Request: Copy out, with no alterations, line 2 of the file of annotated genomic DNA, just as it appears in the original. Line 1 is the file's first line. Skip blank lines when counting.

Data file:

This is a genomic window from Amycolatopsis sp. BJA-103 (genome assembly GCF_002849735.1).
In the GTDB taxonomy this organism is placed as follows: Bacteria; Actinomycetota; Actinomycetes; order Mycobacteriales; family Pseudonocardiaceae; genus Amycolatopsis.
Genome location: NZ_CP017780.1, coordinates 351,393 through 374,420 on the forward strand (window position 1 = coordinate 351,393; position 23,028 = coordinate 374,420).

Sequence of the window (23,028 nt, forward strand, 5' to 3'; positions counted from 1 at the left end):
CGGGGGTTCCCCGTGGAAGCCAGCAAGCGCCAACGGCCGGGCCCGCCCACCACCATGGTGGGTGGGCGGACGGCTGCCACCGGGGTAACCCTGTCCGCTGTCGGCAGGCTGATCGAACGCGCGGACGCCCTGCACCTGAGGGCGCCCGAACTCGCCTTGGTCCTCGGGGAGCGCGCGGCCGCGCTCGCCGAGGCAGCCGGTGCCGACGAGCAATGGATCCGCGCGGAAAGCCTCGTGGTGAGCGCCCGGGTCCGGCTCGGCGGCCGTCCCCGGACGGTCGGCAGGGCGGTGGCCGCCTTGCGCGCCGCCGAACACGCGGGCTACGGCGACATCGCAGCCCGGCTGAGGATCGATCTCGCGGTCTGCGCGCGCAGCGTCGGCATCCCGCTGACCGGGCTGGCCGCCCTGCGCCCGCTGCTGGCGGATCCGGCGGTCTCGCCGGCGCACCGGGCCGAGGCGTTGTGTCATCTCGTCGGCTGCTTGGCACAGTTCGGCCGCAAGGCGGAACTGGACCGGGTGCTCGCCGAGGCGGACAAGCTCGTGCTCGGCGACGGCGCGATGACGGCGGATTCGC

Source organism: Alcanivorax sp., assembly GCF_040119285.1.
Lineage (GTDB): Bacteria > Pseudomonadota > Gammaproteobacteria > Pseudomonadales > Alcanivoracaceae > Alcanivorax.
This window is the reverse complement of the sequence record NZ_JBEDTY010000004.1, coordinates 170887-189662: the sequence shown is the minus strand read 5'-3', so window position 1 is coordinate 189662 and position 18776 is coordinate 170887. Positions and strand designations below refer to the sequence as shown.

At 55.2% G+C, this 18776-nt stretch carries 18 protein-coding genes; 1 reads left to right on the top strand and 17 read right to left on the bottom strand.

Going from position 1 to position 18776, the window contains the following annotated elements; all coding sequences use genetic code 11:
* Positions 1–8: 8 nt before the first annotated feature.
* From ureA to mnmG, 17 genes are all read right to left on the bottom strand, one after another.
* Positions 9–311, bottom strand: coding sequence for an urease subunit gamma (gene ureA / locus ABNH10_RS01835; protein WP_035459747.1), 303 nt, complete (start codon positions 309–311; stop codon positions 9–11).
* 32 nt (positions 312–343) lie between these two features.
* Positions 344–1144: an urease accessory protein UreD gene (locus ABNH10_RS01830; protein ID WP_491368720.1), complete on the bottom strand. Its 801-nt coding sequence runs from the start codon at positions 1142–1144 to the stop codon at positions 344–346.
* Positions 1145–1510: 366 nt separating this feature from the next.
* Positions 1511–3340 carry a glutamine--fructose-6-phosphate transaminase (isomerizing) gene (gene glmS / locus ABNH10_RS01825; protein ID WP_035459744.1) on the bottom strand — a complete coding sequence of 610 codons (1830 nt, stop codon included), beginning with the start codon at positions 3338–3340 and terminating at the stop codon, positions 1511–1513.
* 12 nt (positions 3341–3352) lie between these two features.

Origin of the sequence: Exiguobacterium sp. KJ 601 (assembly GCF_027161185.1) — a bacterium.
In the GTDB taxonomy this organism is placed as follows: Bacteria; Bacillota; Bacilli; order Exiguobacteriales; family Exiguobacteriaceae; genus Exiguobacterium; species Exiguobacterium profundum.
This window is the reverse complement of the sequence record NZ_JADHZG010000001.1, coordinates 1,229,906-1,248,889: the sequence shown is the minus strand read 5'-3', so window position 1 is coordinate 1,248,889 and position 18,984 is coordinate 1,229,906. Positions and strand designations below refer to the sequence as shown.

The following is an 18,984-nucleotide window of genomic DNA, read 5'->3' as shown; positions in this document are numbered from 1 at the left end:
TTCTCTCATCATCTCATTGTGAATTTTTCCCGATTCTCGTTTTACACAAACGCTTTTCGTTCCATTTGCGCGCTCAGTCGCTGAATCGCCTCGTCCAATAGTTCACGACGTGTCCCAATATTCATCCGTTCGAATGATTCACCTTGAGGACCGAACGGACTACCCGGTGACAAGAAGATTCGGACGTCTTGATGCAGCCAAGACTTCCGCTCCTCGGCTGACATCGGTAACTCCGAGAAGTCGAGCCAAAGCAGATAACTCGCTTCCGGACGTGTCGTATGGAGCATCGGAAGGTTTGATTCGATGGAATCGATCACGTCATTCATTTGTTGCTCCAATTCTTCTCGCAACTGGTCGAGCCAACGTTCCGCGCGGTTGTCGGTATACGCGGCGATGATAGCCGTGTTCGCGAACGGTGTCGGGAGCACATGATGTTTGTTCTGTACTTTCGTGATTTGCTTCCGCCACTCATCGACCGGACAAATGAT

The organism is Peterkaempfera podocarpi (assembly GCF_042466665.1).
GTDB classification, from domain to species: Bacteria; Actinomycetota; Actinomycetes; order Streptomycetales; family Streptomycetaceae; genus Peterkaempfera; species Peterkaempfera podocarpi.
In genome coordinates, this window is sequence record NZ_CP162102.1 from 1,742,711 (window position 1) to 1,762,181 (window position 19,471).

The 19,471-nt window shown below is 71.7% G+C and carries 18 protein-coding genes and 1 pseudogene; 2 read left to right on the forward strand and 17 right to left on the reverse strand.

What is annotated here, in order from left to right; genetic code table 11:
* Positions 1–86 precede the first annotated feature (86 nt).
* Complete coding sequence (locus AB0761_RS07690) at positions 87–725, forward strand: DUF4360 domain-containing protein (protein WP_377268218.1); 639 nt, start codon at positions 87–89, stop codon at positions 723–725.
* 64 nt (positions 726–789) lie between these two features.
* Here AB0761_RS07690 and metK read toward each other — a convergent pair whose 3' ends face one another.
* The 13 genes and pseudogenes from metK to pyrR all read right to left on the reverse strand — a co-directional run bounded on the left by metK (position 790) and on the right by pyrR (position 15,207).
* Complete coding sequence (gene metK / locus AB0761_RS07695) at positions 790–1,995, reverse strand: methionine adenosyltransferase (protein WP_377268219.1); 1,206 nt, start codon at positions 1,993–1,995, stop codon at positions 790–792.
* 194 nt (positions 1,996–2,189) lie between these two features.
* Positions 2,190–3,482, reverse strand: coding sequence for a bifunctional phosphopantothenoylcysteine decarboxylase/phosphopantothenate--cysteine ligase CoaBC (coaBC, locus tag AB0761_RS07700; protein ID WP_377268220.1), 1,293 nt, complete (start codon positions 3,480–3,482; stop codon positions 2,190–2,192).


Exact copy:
In the GTDB taxonomy this organism is placed as follows: Bacteria; Actinomycetota; Actinomycetes; order Mycobacteriales; family Pseudonocardiaceae; genus Amycolatopsis.